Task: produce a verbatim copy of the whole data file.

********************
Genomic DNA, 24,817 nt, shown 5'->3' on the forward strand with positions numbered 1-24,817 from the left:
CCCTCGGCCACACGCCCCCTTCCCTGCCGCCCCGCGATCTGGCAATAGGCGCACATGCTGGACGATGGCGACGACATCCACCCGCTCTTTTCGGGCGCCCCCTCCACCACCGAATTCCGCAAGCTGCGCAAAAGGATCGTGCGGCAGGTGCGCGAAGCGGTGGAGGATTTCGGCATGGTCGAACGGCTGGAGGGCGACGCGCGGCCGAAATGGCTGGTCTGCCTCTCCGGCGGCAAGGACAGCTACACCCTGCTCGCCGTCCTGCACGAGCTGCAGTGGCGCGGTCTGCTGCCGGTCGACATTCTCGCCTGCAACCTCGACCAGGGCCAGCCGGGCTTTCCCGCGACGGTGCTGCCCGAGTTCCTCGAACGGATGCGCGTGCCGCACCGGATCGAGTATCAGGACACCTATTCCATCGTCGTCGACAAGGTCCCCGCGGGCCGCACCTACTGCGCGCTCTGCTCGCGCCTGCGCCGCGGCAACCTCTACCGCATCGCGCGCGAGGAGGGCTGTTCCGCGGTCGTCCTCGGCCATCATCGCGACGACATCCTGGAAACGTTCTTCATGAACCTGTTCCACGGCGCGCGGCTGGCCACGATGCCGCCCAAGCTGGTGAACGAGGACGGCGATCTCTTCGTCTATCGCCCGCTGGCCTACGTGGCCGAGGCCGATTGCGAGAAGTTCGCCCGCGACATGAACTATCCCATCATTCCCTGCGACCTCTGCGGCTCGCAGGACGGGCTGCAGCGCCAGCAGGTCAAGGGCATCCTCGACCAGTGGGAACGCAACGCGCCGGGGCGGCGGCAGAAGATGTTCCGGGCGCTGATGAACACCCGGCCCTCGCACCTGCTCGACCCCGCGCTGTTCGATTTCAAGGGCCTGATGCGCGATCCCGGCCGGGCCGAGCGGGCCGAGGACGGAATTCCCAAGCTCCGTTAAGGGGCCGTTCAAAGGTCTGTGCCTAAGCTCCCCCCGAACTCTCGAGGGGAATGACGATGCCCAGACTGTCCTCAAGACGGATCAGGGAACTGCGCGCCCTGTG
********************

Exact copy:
Genomic DNA, 24,817 nt, shown 5'->3' on the forward strand with positions numbered 1-24,817 from the left:
CCCTCGGCCACACGCCCCCTTCCCTGCCGCCCCGCGATCTGGCAATAGGCGCACATGCTGGACGATGGCGACGACATCCACCCGCTCTTTTCGGGCGCCCCCTCCACCACCGAATTCCGCAAGCTGCGCAAAAGGATCGTGCGGCAGGTGCGCGAAGCGGTGGAGGATTTCGGCATGGTCGAACGGCTGGAGGGCGACGCGCGGCCGAAATGGCTGGTCTGCCTCTCCGGCGGCAAGGACAGCTACACCCTGCTCGCCGTCCTGCACGAGCTGCAGTGGCGCGGTCTGCTGCCGGTCGACATTCTCGCCTGCAACCTCGACCAGGGCCAGCCGGGCTTTCCCGCGACGGTGCTGCCCGAGTTCCTCGAACGGATGCGCGTGCCGCACCGGATCGAGTATCAGGACACCTATTCCATCGTCGTCGACAAGGTCCCCGCGGGCCGCACCTACTGCGCGCTCTGCTCGCGCCTGCGCCGCGGCAACCTCTACCGCATCGCGCGCGAGGAGGGCTGTTCCGCGGTCGTCCTCGGCCATCATCGCGACGACATCCTGGAAACGTTCTTCATGAACCTGTTCCACGGCGCGCGGCTGGCCACGATGCCGCCCAAGCTGGTGAACGAGGACGGCGATCTCTTCGTCTATCGCCCGCTGGCCTACGTGGCCGAGGCCGATTGCGAGAAGTTCGCCCGCGACATGAACTATCCCATCATTCCCTGCGACCTCTGCGGCTCGCAGGACGGGCTGCAGCGCCAGCAGGTCAAGGGCATCCTCGACCAGTGGGAACGCAACGCGCCGGGGCGGCGGCAGAAGATGTTCCGGGCGCTGATGAACACCCGGCCCTCGCACCTGCTCGACCCCGCGCTGTTCGATTTCAAGGGCCTGATGCGCGATCCCGGCCGGGCCGAGCGGGCCGAGGACGGAATTCCCAAGCTCCGTTAAGGGGCCGTTCAAAGGTCTGTGCCTAAGCTCCCCCCGAACTCTCGAGGGGAATGACGATGCCCAGACTGTCCTCAAGACGGATCAGGGAACTGCGCGCCCTGTG